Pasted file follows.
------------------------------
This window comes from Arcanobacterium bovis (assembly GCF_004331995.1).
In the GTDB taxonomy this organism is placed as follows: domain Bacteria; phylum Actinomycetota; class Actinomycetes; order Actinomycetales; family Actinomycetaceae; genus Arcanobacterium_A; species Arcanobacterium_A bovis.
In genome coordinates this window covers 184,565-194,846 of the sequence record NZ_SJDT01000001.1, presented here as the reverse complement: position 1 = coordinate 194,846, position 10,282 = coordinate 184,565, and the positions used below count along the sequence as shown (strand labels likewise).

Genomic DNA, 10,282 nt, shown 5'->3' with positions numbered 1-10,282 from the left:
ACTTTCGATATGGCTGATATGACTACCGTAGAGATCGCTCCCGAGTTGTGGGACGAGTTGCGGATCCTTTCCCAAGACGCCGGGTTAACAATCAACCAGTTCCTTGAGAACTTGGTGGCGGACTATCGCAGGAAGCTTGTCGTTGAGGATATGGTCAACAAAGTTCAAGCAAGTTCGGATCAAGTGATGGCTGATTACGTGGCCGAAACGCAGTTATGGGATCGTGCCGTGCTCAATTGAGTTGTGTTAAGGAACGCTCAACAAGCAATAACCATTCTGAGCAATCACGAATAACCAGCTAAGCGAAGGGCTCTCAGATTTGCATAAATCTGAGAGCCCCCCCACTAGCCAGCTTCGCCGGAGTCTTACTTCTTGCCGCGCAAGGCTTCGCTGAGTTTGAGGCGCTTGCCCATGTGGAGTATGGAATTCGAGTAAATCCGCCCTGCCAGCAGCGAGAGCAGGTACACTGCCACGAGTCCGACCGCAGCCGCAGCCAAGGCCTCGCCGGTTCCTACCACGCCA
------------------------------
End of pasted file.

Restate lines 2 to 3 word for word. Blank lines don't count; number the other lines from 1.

In the GTDB taxonomy this organism is placed as follows: domain Bacteria; phylum Actinomycetota; class Actinomycetes; order Actinomycetales; family Actinomycetaceae; genus Arcanobacterium_A; species Arcanobacterium_A bovis.
In genome coordinates this window covers 184,565-194,846 of the sequence record NZ_SJDT01000001.1, presented here as the reverse complement: position 1 = coordinate 194,846, position 10,282 = coordinate 184,565, and the positions used below count along the sequence as shown (strand labels likewise).